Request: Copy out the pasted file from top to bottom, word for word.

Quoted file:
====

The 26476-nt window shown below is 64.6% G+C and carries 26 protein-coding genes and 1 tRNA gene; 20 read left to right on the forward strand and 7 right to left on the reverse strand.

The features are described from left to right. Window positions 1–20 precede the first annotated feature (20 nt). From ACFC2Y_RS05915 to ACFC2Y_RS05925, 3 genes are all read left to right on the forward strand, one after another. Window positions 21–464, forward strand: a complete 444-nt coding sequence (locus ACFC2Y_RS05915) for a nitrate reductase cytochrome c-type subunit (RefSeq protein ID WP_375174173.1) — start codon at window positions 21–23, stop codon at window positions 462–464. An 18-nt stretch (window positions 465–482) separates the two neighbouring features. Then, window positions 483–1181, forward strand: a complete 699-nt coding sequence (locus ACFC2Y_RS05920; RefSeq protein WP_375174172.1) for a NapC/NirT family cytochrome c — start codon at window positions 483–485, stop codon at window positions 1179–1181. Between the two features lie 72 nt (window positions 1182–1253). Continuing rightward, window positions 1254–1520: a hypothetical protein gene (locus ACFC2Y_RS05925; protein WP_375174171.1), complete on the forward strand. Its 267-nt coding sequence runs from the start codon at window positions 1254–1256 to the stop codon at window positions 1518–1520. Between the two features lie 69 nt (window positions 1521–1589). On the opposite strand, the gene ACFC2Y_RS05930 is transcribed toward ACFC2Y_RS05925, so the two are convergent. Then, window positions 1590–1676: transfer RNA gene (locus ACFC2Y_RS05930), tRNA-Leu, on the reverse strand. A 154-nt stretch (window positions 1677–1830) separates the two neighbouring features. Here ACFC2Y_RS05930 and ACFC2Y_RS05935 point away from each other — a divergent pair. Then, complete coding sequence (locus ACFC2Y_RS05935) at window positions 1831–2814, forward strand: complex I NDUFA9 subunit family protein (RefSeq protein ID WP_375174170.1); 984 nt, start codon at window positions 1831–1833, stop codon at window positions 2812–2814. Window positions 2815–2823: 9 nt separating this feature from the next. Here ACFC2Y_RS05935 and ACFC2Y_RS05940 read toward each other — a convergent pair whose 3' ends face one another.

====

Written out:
The 26476-nt window shown below is 64.6% G+C and carries 26 protein-coding genes and 1 tRNA gene; 20 read left to right on the forward strand and 7 right to left on the reverse strand.

The features are described from left to right. Window positions 1–20 precede the first annotated feature (20 nt). From ACFC2Y_RS05915 to ACFC2Y_RS05925, 3 genes are all read left to right on the forward strand, one after another. Window positions 21–464, forward strand: a complete 444-nt coding sequence (locus ACFC2Y_RS05915) for a nitrate reductase cytochrome c-type subunit (RefSeq protein ID WP_375174173.1) — start codon at window positions 21–23, stop codon at window positions 462–464. An 18-nt stretch (window positions 465–482) separates the two neighbouring features. Then, window positions 483–1181, forward strand: a complete 699-nt coding sequence (locus ACFC2Y_RS05920; RefSeq protein WP_375174172.1) for a NapC/NirT family cytochrome c — start codon at window positions 483–485, stop codon at window positions 1179–1181. Between the two features lie 72 nt (window positions 1182–1253). Continuing rightward, window positions 1254–1520: a hypothetical protein gene (locus ACFC2Y_RS05925; protein WP_375174171.1), complete on the forward strand. Its 267-nt coding sequence runs from the start codon at window positions 1254–1256 to the stop codon at window positions 1518–1520. Between the two features lie 69 nt (window positions 1521–1589). On the opposite strand, the gene ACFC2Y_RS05930 is transcribed toward ACFC2Y_RS05925, so the two are convergent. Then, window positions 1590–1676: transfer RNA gene (locus ACFC2Y_RS05930), tRNA-Leu, on the reverse strand. A 154-nt stretch (window positions 1677–1830) separates the two neighbouring features. Here ACFC2Y_RS05930 and ACFC2Y_RS05935 point away from each other — a divergent pair. Then, complete coding sequence (locus ACFC2Y_RS05935) at window positions 1831–2814, forward strand: complex I NDUFA9 subunit family protein (RefSeq protein ID WP_375174170.1); 984 nt, start codon at window positions 1831–1833, stop codon at window positions 2812–2814. Window positions 2815–2823: 9 nt separating this feature from the next. Here ACFC2Y_RS05935 and ACFC2Y_RS05940 read toward each other — a convergent pair whose 3' ends face one another.